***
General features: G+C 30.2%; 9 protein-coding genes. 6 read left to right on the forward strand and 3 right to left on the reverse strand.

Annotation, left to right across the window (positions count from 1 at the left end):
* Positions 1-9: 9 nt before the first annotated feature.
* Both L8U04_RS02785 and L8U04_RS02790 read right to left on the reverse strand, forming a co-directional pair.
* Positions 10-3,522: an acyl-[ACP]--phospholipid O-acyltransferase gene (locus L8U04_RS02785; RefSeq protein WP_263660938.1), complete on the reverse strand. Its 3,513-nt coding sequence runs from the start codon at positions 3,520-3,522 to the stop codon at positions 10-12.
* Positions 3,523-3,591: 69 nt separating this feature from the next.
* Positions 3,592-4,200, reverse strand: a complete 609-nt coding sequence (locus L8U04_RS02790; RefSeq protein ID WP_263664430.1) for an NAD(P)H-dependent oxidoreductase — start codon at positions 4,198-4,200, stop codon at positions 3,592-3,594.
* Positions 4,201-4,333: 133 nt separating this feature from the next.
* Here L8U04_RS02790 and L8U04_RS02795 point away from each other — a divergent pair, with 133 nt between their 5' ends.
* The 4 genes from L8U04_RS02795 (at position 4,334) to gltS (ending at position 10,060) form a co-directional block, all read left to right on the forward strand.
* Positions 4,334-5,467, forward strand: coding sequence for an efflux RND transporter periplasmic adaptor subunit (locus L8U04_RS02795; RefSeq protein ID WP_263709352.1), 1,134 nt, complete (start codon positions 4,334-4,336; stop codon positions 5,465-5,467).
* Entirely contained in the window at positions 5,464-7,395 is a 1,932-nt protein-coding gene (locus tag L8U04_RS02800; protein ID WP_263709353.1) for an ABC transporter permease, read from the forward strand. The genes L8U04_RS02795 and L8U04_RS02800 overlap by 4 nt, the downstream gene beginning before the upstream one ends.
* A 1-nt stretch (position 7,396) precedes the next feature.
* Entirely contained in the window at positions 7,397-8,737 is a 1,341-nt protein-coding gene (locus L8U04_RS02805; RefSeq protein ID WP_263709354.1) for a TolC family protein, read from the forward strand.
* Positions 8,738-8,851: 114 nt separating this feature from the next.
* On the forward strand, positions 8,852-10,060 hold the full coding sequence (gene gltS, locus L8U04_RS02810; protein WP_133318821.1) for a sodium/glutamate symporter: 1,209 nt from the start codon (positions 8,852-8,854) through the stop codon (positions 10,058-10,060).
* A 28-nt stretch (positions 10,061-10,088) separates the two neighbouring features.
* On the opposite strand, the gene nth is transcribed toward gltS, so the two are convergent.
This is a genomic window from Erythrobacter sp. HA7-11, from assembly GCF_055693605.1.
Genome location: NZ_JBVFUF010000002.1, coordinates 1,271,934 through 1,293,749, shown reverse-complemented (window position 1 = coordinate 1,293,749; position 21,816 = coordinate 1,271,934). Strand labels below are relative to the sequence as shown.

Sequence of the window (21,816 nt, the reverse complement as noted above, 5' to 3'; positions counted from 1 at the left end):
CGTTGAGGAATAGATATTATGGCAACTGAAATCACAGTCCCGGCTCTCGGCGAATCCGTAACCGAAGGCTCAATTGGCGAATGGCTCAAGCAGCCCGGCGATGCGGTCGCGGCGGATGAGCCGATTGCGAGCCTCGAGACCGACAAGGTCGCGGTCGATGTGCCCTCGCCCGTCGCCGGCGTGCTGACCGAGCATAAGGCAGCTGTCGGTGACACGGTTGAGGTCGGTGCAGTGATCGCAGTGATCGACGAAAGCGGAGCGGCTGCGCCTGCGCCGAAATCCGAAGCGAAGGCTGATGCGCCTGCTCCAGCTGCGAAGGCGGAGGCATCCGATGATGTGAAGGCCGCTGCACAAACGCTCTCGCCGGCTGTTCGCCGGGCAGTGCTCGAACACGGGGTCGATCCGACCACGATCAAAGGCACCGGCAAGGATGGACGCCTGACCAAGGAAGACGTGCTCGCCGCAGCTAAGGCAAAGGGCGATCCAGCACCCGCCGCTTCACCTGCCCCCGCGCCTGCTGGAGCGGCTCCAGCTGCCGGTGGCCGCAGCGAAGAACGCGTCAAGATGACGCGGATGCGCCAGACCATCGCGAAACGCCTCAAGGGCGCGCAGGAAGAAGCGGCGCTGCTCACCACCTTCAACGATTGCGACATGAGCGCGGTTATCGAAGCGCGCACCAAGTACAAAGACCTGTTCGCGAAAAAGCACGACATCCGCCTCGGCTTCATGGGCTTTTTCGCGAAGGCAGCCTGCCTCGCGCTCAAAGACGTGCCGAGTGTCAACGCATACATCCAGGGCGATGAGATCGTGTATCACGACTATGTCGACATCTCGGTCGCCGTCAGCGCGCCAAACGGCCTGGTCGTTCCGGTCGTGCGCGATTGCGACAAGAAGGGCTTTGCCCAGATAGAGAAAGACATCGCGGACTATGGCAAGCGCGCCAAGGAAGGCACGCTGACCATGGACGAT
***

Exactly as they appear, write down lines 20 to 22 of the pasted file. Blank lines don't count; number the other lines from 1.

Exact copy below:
Genome location: NZ_JBVFUF010000002.1, coordinates 1,271,934 through 1,293,749, shown reverse-complemented (window position 1 = coordinate 1,293,749; position 21,816 = coordinate 1,271,934). Strand labels below are relative to the sequence as shown.

Sequence of the window (21,816 nt, the reverse complement as noted above, 5' to 3'; positions counted from 1 at the left end):
CGTTGAGGAATAGATATTATGGCAACTGAAATCACAGTCCCGGCTCTCGGCGAATCCGTAACCGAAGGCTCAATTGGCGAATGGCTCAAGCAGCCCGGCGATGCGGTCGCGGCGGATGAGCCGATTGCGAGCCTCGAGACCGACAAGGTCGCGGTCGATGTGCCCTCGCCCGTCGCCGGCGTGCTGACCGAGCATAAGGCAGCTGTCGGTGACACGGTTGAGGTCGGTGCAGTGATCGCAGTGATCGACGAAAGCGGAGCGGCTGCGCCTGCGCCGAAATCCGAAGCGAAGGCTGATGCGCCTGCTCCAGCTGCGAAGGCGGAGGCATCCGATGATGTGAAGGCCGCTGCACAAACGCTCTCGCCGGCTGTTCGCCGGGCAGTGCTCGAACACGGGGTCGATCCGACCACGATCAAAGGCACCGGCAAGGATGGACGCCTGACCAAGGAAGACGTGCTCGCCGCAGCTAAGGCAAAGGGCGATCCAGCACCCGCCGCTTCACCTGCCCCCGCGCCTGCTGGAGCGGCTCCAGCTGCCGGTGGCCGCAGCGAAGAACGCGTCAAGATGACGCGGATGCGCCAGACCATCGCGAAACGCCTCAAGGGCGCGCAGGAAGAAGCGGCGCTGCTCACCACCTTCAACGATTGCGACATGAGCGCGGTTATCGAAGCGCGCACCAAGTACAAAGACCTGTTCGCGAAAAAGCACGACATCCGCCTCGGCTTCATGGGCTTTTTCGCGAAGGCAGCCTGCCTCGCGCTCAAAGACGTGCCGAGTGTCAACGCATACATCCAGGGCGATGAGATCGTGTATCACGACTATGTCGACATCTCGGTCGCCGTCAGCGCGCCAAACGGCCTGGTCGTTCCGGTCGTGCGCGATTGCGACAAGAAGGGCTTTGCCCAGATAGAGAAAGACATCGCGGACTATGGCAAGCGCGCCAAGGAAGGCACGCTGACCATGGACGAT